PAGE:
The French resilience
Despite a challenging external environment, France has proven to be particularly resilient to the recent loss of momentum in Europe. One reason is the relatively high importance of domestic-oriented services and construction sectors compared with industry. In France, industry (excluding construction) contributes much less to total value added than is the case in either Italy or Germany. Thus, the country has suffered less from the decline in global trade.
At the same time, domestic demand has remained strong in France, helping to support growth. Corporate investment spending has been particularly robust, increasing at a solid pace and becoming one of the main drivers of French growth. Household spending s likely to be helped by the 2020 state budget, which contains measures to boost household purchasing power in response to the ‘yellow vest’ protest movement and also aims to bolster incentives to work.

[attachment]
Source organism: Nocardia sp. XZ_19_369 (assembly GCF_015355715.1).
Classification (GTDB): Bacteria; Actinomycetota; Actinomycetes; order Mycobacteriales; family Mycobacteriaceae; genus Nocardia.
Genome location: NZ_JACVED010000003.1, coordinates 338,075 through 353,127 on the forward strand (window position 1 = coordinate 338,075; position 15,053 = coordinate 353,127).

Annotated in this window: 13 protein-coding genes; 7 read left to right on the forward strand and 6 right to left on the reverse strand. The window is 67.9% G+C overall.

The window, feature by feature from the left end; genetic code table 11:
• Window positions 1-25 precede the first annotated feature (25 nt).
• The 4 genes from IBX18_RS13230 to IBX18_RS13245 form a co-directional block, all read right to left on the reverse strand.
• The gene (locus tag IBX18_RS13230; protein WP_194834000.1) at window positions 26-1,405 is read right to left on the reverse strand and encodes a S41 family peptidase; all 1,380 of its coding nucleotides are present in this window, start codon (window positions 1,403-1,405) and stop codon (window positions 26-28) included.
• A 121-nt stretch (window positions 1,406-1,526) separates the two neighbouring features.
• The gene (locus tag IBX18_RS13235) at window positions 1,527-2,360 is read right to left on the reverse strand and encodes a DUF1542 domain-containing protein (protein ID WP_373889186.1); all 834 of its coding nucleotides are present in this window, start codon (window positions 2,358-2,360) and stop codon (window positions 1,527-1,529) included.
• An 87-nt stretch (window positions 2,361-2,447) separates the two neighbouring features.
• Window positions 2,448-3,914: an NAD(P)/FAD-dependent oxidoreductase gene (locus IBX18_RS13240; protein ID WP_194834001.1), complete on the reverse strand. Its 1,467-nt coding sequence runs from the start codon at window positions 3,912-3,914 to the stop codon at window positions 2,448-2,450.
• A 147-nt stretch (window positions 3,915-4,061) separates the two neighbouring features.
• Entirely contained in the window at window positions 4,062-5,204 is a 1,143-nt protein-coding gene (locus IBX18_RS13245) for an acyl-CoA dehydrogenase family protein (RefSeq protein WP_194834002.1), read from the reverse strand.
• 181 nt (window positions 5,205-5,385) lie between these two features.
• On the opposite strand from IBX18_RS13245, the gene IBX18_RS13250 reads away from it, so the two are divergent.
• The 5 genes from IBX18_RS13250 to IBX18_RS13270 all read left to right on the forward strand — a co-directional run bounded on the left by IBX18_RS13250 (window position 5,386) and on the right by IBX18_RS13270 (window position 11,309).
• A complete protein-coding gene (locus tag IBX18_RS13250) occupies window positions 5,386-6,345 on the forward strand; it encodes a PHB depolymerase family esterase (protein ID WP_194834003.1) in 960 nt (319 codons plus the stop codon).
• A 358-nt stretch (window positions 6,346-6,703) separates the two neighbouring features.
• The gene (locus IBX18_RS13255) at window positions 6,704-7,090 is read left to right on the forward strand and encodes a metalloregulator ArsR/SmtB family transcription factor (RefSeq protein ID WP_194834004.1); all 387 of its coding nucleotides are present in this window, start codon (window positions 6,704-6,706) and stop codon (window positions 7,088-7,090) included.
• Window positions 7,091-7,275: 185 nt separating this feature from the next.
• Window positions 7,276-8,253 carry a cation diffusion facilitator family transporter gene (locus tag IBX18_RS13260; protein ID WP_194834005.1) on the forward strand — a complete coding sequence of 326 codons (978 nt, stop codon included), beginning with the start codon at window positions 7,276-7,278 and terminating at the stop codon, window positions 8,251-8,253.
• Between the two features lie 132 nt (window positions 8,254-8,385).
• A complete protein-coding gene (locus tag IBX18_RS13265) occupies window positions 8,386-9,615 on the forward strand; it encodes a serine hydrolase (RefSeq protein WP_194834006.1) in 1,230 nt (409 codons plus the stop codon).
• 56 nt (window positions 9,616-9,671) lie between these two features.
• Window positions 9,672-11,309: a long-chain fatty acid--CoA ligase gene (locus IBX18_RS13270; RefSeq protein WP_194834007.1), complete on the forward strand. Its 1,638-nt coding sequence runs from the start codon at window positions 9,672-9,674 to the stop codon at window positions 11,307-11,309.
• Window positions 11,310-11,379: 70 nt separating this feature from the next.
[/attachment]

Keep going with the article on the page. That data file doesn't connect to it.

As domestic fundamentals in France remain well anchored and should continue to support growth next year, we expect GDP growth to drop only slightly in 2020—to 1.2% compared with 1.3% this year.
Nevertheless, the outlook is not risk free. The social climate remains tense. Strikes against pension reform starting on 5 December could weigh on sentiment and economic activity if prolonged.
Beyond the social climate, consumer behaviour remains a central piece of our growth outlook. Consumer confidence has improved since the peak of the ‘yellow vest’ protests in December 2018. But household consumption in France has trailed the growth in purchasing power. If the passthrough of rising purchasing power to consumption has just been delayed, then French growth could be higher than our forecast. By contrast, a rise in uncertainty could push France’s saving ratio higher and mean that consumption growth is weaker than expected.
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